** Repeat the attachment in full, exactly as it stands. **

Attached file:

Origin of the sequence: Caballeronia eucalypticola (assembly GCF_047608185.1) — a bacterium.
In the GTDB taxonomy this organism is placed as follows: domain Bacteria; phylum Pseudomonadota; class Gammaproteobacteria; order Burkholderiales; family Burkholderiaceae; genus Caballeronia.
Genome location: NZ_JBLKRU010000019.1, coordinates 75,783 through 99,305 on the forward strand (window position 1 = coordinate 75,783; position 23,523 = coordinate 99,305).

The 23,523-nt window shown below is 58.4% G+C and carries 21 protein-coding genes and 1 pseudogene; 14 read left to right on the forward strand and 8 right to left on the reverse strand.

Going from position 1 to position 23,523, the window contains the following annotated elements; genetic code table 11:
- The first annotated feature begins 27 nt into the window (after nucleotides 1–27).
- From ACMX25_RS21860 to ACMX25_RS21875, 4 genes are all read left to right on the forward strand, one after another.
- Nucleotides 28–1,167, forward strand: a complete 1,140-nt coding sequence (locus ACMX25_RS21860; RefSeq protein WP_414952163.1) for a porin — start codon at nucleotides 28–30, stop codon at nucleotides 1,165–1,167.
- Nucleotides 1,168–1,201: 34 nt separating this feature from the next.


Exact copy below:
Origin of the sequence: Caballeronia eucalypticola (assembly GCF_047608185.1) — a bacterium.
In the GTDB taxonomy this organism is placed as follows: domain Bacteria; phylum Pseudomonadota; class Gammaproteobacteria; order Burkholderiales; family Burkholderiaceae; genus Caballeronia.
Genome location: NZ_JBLKRU010000019.1, coordinates 75,783 through 99,305 on the forward strand (window position 1 = coordinate 75,783; position 23,523 = coordinate 99,305).

The 23,523-nt window shown below is 58.4% G+C and carries 21 protein-coding genes and 1 pseudogene; 14 read left to right on the forward strand and 8 right to left on the reverse strand.

Going from position 1 to position 23,523, the window contains the following annotated elements; genetic code table 11:
- The first annotated feature begins 27 nt into the window (after nucleotides 1–27).
- From ACMX25_RS21860 to ACMX25_RS21875, 4 genes are all read left to right on the forward strand, one after another.
- Nucleotides 28–1,167, forward strand: a complete 1,140-nt coding sequence (locus ACMX25_RS21860; RefSeq protein WP_414952163.1) for a porin — start codon at nucleotides 28–30, stop codon at nucleotides 1,165–1,167.
- Nucleotides 1,168–1,201: 34 nt separating this feature from the next.